From Our Allies

“I have never received bribe all my life” — Ameshi to sue Magun for plagiarism 

From my sources close to the Honorable Minister, I can authoritatively tell you that when news broke out Wednesday that Mr. Magun uttered words during a meeting with the press on never receiving a bribe in his life, the honorable minister was left flabbergasted, utterly astonished, and vowed to fight like every struggling Nigerian out there to protect his verbal properties.

From Our Allies

Nigerians’ letter to daddy and mummy 

On behalf of every Nigerian, we want to say thank you to our Daddy and Mummy—UK and US—on whose shoulder we will always stand until we’re old enough to be truly independent. It’s not that we’re that reckless to get out acts together, we are just being subservient to our father and mother. Only a bastard child will not heed to his parents’ instructions. Nigeria will never be one.

Prize for Satire

How to gain the ‘yahoo boy’ tag 

You have to identify as Nigerian. Nigerian Prince is not synonymous with internet fraud for no reason. Internet fraud is a divine talent that mostly Nigerian young men can display. If you think it is a lie, remember what happened in 2019, when the US authorities announced charges against 80 people for an internet scam and money laundering of over $46 million. Weren’t 77 of the indicted people Nigerians?

Prize for Satire

Masterclass: How to become a Nigerian society 

We like to tell ourselves that Nigeria is a beautiful country. This is notwithstanding the deaths, kidnappings, robberies, terrorist attacks, fraud that take place almost on a daily basis. We insist on using ‘beautiful’ as though the glaring blemishes are simply beauty marks. What I particularly love about Nigeria however, is her people. They are exceptional in many ways. So if you’re interested in learning how to fully become part of a Nigerian society or you have doubts as to the kind of Nigerian society you’re already part of, you are in luck. I’m here for you.

Prize for Satire

You have political ambition? What’s next 

It is a good thing that you made the wise choice of reaching out to me before embarking on your political career. You see, many a well-meaning Nigerian delved into Nigerian politics without full consultations with people who have spent years studying politricks in Nigeria – and it ended in tears for them. Thank you for contacting me, learned Olawale Godwin.

Prize for Satire

Mr Integrity 

You lie alone awake on your exotic bed that is of a standard football pitch in size; that is said to be the finest from Milan, and is said to be lesser than a feather in weight when you sleep on it. But it always feels like a rock every morning you wake alone on it, especially since you mistakenly relegate your wife to the kitchen and other rooms in the village when gibbering with some of your distant friends and it gets to your her hearing. You miss her cuddling every night and wish she will forgive you in the privacy of your bedroom without demanding that you bend a knee for her in public over your unruly remark about her in public.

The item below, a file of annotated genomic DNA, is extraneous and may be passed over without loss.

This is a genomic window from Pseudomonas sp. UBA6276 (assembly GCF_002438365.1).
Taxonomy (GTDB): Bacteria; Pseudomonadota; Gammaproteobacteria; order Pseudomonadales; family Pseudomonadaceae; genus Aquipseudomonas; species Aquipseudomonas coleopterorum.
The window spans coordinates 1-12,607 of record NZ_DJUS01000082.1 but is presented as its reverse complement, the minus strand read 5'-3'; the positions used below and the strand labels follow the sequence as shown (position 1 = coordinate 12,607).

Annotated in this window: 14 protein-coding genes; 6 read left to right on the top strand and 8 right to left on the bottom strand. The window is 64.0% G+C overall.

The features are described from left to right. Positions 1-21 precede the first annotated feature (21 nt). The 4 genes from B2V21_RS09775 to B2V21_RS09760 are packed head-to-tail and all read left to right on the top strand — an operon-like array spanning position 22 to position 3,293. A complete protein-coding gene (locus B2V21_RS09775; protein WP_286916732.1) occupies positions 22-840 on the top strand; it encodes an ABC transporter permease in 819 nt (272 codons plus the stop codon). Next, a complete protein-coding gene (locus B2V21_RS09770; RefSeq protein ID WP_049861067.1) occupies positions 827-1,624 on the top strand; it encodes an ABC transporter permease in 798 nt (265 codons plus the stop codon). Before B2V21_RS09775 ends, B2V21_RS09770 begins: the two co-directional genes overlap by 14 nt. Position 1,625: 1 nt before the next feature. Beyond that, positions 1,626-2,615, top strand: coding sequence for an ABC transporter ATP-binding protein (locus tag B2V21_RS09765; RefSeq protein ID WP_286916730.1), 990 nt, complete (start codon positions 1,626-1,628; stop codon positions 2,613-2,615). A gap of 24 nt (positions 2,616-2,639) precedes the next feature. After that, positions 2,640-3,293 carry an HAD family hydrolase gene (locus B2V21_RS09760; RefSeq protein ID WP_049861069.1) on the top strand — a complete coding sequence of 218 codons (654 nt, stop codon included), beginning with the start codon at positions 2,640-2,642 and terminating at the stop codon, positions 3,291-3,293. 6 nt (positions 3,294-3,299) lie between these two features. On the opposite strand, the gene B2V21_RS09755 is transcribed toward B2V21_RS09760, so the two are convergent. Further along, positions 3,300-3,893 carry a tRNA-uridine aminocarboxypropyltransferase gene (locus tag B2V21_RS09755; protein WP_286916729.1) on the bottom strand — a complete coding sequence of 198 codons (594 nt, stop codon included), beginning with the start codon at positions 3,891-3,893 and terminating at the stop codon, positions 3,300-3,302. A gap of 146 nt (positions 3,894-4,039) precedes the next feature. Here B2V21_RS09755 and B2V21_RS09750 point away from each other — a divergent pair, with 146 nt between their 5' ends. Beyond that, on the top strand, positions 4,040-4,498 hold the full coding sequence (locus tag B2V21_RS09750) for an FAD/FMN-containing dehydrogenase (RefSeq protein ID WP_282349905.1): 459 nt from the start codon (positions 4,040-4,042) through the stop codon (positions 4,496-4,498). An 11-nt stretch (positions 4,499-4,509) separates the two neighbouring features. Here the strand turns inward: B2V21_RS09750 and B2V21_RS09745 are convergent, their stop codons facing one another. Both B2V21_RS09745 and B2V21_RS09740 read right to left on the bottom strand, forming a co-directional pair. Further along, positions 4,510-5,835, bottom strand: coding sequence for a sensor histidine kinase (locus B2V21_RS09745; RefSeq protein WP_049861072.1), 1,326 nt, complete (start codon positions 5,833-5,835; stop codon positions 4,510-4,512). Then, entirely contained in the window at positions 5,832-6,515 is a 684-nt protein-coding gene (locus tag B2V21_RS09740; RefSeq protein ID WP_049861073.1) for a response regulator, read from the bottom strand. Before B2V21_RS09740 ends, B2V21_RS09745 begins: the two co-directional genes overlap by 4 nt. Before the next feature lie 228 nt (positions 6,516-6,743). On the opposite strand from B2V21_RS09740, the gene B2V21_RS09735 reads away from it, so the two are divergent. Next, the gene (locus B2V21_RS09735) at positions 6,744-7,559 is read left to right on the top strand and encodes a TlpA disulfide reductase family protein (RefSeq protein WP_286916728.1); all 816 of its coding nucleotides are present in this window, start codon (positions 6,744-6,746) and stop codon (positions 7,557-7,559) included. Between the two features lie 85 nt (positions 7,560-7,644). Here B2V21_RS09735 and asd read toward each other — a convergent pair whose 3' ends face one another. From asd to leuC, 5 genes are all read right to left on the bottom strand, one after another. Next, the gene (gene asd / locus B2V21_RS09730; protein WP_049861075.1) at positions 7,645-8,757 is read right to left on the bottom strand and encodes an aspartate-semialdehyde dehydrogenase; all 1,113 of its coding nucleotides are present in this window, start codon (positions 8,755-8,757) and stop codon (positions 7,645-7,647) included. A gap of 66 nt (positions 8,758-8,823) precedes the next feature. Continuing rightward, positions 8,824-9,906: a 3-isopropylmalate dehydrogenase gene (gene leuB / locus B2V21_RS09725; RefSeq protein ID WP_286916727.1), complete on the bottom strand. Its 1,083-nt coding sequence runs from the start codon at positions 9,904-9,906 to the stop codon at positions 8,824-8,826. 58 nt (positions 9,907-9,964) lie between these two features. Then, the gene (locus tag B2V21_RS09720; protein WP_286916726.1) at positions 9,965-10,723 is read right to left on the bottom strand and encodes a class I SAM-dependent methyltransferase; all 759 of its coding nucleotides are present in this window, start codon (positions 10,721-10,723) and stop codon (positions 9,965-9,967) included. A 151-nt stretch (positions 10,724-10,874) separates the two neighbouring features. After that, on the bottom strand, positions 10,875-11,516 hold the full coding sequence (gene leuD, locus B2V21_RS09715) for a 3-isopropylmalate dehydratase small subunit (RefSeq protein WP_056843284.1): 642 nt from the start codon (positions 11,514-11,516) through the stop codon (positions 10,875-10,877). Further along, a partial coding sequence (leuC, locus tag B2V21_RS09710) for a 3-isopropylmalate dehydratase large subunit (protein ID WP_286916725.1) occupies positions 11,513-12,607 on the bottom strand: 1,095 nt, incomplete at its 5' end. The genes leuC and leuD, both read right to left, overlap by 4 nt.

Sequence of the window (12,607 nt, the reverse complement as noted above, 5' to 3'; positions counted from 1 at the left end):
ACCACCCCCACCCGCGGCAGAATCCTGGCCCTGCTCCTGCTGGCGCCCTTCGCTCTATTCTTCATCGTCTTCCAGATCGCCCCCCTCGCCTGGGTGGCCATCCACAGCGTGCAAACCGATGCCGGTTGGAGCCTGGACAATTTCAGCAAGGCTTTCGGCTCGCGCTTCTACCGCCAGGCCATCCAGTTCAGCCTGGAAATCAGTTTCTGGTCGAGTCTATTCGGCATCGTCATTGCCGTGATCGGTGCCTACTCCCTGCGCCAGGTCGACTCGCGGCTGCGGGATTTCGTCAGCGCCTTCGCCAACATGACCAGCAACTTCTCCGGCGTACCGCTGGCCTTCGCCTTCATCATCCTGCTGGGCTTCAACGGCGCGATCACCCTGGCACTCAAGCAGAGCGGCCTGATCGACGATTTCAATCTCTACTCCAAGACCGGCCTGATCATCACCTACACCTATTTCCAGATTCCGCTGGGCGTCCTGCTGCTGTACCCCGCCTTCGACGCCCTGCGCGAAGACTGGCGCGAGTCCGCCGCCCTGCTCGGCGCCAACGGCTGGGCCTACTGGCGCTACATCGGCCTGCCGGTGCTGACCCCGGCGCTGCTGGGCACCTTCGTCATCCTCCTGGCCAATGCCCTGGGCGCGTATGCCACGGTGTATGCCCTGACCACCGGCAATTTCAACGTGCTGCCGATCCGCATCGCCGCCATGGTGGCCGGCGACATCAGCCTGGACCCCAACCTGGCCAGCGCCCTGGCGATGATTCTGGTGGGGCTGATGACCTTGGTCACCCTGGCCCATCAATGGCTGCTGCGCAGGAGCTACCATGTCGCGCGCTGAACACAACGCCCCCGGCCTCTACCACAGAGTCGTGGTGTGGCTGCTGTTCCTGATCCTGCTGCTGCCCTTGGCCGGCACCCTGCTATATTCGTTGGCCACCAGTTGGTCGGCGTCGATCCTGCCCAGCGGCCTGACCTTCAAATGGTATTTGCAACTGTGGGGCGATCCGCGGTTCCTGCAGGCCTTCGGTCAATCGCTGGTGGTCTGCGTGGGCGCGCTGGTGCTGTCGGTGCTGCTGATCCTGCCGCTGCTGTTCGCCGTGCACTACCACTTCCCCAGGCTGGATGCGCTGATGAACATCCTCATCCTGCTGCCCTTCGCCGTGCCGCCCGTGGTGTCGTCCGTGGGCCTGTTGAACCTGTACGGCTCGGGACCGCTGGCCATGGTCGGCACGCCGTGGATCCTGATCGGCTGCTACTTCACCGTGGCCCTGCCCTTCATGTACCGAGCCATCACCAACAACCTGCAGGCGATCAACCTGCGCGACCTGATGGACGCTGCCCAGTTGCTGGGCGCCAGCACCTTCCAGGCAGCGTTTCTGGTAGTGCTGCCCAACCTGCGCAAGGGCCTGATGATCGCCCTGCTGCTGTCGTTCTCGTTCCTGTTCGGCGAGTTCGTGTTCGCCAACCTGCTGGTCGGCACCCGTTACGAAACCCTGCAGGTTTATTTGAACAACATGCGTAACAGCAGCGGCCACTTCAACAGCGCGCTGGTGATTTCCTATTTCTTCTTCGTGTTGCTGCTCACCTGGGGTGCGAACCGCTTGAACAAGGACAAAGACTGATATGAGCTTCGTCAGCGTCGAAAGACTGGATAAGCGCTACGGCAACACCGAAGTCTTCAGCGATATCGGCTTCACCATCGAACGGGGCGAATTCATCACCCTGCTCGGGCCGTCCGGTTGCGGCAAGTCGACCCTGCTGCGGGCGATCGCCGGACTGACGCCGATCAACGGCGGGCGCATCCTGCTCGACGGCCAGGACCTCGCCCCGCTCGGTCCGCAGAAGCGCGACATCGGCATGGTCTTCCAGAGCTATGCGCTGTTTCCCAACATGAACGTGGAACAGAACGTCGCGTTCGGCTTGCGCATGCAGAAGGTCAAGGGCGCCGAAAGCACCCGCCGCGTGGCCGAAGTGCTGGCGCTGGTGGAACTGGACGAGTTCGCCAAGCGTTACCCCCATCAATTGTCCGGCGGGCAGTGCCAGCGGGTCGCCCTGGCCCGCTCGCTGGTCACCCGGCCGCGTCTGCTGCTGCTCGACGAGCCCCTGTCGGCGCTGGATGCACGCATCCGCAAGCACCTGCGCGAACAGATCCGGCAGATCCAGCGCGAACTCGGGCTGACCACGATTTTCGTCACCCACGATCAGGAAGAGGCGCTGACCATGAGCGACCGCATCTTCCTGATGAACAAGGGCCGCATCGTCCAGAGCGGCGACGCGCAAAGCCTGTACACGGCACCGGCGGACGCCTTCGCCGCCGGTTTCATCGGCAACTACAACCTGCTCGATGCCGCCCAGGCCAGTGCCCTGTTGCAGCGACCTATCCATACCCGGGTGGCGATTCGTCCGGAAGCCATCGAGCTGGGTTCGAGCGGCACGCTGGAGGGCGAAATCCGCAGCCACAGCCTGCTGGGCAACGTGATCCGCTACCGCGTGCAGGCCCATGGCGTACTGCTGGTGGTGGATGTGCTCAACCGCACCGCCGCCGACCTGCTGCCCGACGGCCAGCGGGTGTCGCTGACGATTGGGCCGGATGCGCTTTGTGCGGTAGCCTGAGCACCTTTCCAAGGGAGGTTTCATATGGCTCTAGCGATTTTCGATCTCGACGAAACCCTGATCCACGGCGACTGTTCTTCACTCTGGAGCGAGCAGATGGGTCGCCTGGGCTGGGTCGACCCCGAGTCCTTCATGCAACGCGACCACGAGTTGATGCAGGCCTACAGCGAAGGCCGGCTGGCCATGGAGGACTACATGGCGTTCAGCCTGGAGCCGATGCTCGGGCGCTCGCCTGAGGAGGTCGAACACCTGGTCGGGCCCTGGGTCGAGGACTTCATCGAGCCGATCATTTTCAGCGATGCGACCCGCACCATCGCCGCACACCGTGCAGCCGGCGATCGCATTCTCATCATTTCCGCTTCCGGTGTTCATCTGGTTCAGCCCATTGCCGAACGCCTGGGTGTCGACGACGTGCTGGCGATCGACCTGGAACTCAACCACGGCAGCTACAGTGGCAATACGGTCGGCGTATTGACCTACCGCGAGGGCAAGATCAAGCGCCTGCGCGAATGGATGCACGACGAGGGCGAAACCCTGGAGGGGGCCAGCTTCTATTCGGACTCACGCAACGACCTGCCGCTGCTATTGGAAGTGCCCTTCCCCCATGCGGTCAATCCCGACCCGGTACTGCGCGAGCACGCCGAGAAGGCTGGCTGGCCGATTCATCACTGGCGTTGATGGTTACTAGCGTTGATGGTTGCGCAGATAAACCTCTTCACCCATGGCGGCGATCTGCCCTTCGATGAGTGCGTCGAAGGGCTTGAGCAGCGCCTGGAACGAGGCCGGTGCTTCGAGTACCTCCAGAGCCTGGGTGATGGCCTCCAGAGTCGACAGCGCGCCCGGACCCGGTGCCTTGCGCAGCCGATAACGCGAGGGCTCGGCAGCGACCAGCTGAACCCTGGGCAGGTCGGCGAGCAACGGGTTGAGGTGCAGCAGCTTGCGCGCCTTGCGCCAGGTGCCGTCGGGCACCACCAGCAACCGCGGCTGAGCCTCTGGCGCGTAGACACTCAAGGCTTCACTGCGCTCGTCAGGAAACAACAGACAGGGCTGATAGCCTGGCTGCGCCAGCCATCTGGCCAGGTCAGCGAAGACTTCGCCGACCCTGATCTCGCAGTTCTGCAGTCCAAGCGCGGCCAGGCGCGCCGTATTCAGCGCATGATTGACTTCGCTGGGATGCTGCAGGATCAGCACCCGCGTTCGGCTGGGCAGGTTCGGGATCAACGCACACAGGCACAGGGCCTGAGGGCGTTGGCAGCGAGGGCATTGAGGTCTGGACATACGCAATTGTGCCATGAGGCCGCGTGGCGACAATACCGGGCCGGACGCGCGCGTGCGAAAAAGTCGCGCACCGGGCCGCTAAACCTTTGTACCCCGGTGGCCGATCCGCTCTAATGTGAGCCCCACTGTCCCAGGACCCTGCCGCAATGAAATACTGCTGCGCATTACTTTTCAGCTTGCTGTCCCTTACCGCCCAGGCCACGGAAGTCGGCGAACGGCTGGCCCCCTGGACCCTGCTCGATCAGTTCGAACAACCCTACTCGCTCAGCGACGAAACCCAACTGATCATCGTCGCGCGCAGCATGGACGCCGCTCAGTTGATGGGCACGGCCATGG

Prize for Satire

Ugly God 

God comes to our house one dusty evening and tells us in a deep baritone that my father will have a car. A red car, precisely. The colour of Jesus’ blood. We say amen until we feel a scratch behind our throats. God, a lanky un-bearded bald man in a shiny white cassock, adds with the fervency of the Holy Ghost that we should expect the car in three days.

Prize for Satire

The Nigerian handbook on how to get a man 

Hello there. If you are reading this, you are either a desperate Nigerian woman in need of professional advice on how to secure a man or a Nigerian man who would like to understand women and why they do what they do. For those who fall under the former category, it is expected that you discard all prior knowledge you have about getting a man seeing as it didn’t get you anywhere, no offence.

Prize for Satire

Ubuntu; I am because you are! 

God dey hear, one very commendable lifestyle in Nigeria is being your neighbours’ keeper and relatives’ caregivers. It doesn’t matter if it sits well with you, you have to religiously look out for those who are fortunate enough to know you. The beauty of this is that, when Nigeria happens to you — as it is certain it would — you get a return of your gesture in multiple folds. Beyond this, however, is the Ubuntu philosophy of life in Nigeria.